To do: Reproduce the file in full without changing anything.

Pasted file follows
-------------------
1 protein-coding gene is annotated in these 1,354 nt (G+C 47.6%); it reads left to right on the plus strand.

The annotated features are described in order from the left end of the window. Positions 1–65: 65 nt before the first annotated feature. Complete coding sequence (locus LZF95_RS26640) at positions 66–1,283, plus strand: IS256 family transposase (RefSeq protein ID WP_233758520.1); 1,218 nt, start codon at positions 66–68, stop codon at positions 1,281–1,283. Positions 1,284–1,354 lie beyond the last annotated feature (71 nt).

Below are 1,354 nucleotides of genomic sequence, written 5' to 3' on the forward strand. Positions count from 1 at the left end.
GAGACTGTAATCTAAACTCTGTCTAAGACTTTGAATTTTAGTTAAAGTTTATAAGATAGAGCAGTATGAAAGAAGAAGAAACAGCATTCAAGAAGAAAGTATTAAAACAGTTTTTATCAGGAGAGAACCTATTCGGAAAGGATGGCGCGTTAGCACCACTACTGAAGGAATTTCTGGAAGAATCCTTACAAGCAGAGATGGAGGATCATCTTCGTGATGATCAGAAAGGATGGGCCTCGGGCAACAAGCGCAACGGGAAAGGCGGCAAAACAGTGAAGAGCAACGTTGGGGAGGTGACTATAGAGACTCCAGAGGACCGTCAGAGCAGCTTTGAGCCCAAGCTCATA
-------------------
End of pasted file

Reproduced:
1 protein-coding gene is annotated in these 1,354 nt (G+C 47.6%); it reads left to right on the plus strand.

The annotated features are described in order from the left end of the window. Positions 1–65: 65 nt before the first annotated feature. Complete coding sequence (locus LZF95_RS26640) at positions 66–1,283, plus strand: IS256 family transposase (RefSeq protein ID WP_233758520.1); 1,218 nt, start codon at positions 66–68, stop codon at positions 1,281–1,283. Positions 1,284–1,354 lie beyond the last annotated feature (71 nt).

Below are 1,354 nucleotides of genomic sequence, written 5' to 3' on the forward strand. Positions count from 1 at the left end.
GAGACTGTAATCTAAACTCTGTCTAAGACTTTGAATTTTAGTTAAAGTTTATAAGATAGAGCAGTATGAAAGAAGAAGAAACAGCATTCAAGAAGAAAGTATTAAAACAGTTTTTATCAGGAGAGAACCTATTCGGAAAGGATGGCGCGTTAGCACCACTACTGAAGGAATTTCTGGAAGAATCCTTACAAGCAGAGATGGAGGATCATCTTCGTGATGATCAGAAAGGATGGGCCTCGGGCAACAAGCGCAACGGGAAAGGCGGCAAAACAGTGAAGAGCAACGTTGGGGAGGTGACTATAGAGACTCCAGAGGACCGTCAGAGCAGCTTTGAGCCCAAGCTCATA